Kearney’s characterization is as strong as his description. As a result, the reader comes to sympathize with characters on both sides of the conflict, which in my view greatly adds to the believability of the plot. Having said that, I felt that Rictus seemed a bit too heroic at times. Some of his narrow escapes from death are frankly unbelievable. One in particular, from which he recovers in matter of weeks, would put any normal modern person in intensive care and probably leave them permanently crippled (and I don’t believe the author’s implied explanation that his magical breastplate could have partially protected him from the kind of injuries he should have sustained in that mishap).

There is also a major subplot recounting the disaster that befalls Rictus’s family as a result of his support for Corvus. I found this element of the novel less enjoyable mainly because it felt rather predictable, but also because it could be read as reinforcing the old patriarchal myth of male dominance and the need for women to be protected by strong men.

I also have a quibble about Kearney’s naming policy. Corvus is just about acceptable, though knowing that it meant ‘crow’ gave me misleading expectations about Corvus’s character. But what possessed him to burden his hero with the name Rictus? Frankly it is an even worse choice of name than Guy Gavriel Kay’s choice of Aileron for one of his characters!

Corvus is definitely swords without sorcery. The only unearthly element is the apparently magical armour that has come down to some of the warriors of the Macht from time out of mind. A gift of the goddess? A remnant of some former high-tech civilization? And yet it clearly is historical fantasy of the subtle kind we have come to expect from the likes of Guy Gavriel Kay.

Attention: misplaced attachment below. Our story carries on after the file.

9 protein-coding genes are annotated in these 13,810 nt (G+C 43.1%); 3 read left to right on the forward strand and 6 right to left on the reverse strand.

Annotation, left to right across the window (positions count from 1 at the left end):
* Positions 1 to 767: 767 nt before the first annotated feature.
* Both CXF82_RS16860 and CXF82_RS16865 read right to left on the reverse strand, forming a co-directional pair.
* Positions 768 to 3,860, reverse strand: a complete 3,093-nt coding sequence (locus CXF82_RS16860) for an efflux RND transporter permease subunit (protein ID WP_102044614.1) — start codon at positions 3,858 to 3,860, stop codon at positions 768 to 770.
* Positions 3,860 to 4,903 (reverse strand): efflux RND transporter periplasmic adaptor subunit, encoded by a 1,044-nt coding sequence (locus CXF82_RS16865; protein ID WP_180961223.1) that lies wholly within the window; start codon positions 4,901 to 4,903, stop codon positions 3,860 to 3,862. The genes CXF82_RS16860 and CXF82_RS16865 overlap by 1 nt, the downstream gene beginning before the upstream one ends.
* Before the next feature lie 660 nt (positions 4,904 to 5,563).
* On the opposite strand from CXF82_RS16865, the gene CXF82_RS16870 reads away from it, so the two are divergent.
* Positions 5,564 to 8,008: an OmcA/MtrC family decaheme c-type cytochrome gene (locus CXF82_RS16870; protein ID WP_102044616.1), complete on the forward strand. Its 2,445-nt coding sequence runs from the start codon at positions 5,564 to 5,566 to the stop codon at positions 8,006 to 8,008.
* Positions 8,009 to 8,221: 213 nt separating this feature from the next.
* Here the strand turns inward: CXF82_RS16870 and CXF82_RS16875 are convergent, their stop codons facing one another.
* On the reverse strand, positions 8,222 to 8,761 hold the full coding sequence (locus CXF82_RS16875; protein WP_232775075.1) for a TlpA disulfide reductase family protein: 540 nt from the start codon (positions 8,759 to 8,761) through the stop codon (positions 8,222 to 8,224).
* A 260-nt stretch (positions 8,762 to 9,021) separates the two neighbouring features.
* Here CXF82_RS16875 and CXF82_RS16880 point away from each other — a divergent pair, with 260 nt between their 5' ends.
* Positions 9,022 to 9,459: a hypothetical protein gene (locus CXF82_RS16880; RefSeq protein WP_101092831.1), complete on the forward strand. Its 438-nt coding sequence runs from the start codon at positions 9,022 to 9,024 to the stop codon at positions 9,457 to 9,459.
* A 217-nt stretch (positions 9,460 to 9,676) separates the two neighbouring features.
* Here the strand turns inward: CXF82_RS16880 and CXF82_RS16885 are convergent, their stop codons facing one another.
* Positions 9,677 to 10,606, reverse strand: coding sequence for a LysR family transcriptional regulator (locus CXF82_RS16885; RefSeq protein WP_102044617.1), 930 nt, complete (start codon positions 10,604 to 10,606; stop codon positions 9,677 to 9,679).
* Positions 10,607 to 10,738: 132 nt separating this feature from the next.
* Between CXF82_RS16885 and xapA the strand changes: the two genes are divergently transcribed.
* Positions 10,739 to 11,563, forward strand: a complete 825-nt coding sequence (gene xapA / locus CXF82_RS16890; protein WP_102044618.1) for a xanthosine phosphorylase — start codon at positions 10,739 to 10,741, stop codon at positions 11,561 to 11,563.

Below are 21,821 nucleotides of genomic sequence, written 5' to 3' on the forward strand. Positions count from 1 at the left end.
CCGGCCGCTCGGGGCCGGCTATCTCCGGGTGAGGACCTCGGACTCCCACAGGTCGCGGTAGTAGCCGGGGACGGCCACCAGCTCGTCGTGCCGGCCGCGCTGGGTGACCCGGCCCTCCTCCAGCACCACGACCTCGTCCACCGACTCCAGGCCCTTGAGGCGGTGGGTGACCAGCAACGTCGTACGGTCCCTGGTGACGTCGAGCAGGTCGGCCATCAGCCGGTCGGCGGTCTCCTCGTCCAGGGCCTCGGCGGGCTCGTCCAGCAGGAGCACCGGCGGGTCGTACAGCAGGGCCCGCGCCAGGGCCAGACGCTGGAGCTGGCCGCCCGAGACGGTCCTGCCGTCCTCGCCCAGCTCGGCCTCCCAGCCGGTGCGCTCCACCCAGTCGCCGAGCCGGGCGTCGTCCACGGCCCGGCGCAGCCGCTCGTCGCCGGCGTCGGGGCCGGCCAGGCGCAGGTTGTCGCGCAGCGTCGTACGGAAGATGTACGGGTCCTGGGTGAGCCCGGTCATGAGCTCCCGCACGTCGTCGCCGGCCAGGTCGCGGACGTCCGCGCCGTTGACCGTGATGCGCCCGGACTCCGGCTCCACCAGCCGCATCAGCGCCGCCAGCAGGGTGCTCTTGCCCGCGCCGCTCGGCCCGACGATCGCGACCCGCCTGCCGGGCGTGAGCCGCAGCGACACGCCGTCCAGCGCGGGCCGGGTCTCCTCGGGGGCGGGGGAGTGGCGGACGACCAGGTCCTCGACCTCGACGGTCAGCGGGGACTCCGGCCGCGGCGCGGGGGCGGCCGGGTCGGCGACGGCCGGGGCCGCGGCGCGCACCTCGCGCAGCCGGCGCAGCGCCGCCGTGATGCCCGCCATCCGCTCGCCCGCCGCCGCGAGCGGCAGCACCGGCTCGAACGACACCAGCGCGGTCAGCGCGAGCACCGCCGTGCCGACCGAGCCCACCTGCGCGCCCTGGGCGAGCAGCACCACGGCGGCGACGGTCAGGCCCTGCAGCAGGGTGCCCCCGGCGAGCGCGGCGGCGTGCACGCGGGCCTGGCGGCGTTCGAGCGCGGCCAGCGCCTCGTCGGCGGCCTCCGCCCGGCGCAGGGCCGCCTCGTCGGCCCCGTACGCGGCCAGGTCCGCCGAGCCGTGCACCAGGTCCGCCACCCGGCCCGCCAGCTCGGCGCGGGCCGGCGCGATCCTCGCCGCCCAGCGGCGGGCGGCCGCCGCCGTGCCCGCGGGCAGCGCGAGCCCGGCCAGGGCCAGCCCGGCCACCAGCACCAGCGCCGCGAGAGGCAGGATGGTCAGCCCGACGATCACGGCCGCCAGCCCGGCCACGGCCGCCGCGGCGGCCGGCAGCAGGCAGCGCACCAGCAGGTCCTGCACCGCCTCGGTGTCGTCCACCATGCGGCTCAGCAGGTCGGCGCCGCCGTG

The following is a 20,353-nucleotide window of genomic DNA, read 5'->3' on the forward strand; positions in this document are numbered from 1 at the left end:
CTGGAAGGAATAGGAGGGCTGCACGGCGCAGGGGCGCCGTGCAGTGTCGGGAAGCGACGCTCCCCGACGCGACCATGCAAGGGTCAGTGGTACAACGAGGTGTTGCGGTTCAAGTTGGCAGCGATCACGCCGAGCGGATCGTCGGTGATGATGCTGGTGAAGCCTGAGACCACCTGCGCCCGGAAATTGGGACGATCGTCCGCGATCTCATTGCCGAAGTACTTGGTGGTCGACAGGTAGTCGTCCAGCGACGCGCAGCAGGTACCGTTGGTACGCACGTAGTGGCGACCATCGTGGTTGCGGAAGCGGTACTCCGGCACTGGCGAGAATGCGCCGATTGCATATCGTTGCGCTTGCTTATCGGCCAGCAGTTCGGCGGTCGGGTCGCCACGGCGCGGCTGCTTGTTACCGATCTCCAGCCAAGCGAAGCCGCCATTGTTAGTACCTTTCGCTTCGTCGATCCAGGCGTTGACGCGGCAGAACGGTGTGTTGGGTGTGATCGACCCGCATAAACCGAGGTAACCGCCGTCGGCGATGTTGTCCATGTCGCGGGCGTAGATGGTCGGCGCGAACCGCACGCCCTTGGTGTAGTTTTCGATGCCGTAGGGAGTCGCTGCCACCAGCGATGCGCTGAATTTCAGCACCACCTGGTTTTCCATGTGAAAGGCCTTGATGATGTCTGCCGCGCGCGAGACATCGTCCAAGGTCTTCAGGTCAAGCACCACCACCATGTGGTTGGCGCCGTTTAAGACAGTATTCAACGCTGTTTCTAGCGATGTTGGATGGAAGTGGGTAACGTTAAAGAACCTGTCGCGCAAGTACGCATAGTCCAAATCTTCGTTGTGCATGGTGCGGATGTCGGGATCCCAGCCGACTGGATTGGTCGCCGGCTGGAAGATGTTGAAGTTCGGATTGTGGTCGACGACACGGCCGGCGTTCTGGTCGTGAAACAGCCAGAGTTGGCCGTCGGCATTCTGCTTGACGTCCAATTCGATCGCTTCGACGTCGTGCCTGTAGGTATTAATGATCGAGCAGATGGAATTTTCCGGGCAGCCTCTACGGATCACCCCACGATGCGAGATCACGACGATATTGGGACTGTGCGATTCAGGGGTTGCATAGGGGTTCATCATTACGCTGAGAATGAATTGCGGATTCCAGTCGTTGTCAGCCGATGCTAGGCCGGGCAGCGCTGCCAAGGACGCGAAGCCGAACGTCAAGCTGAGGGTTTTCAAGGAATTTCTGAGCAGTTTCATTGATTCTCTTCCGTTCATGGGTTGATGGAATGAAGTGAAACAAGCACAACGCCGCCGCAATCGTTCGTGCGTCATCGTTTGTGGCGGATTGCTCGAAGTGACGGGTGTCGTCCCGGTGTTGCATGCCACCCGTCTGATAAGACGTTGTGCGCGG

Kearney has, it seems, entered quite faithfully into the early Hellenistic thought world, giving us a vivid and horrific picture of Hellenistic warfare in fantasy trappings. That certainly has the benefit of helping to transport the reader into another culture. But it has the downside of tacitly accepting the negative aspects of that culture, particularly its patriarchy and the perennial myth of redemptive violence.

But, my quibbles and philosophical doubts aside, this is an excellent read. Don’t be put off by the fact that it is a sequel, it works perfectly well on its own. If you are looking for a gritty, action-packed novel that does not skimp on characterization, you need look no further. And once you’ve read this one, you will surely want to work your way through Kearney’s earlier novels.

09 May 2016


A review of Lavinia by Ursula Le Guin (Gollancz, 2009) – originally published in Interzone

In this novel Ursula Le Guin re-works the later volumes of Virgil’s Aeneid. She tells the story of the arrival of Aeneas and the Trojans in Italy from the perspective of a minor character in Virgil’s poem. Lavinia is the daughter of King Latinus of Laurentium and is destined to become Aeneas’ second wife. And that is nearly all that Virgil tells us about her.

As Lavinia herself complains, Virgil slighted her life and scanted her in his poem. But now Le Guin sets the record straight. She remains faithful to Virgil’s account of how the Trojans settle in Italy, choosing to expand on Lavinia’s life rather than alter the story as it has already been told. Latinus is still warned by an oracle that his daughter must marry a foreigner and so he offers her hand to Aeneas. King Turnus, Lavinia’s former suitor, still takes offence and launches a war against the Trojans. And Aeneas still kills Turnus in single combat. But Le Guin carries on where Virgil left off, telling us of the marriage of Lavinia and Aeneas and their life together until his death just three years after landing in Italy. The closing pages of the novel continue the story of Lavinia as she brings up Silvius, the son she bore Aeneas, and faces down her stepson Ascanius, and then on into old age . . . and beyond?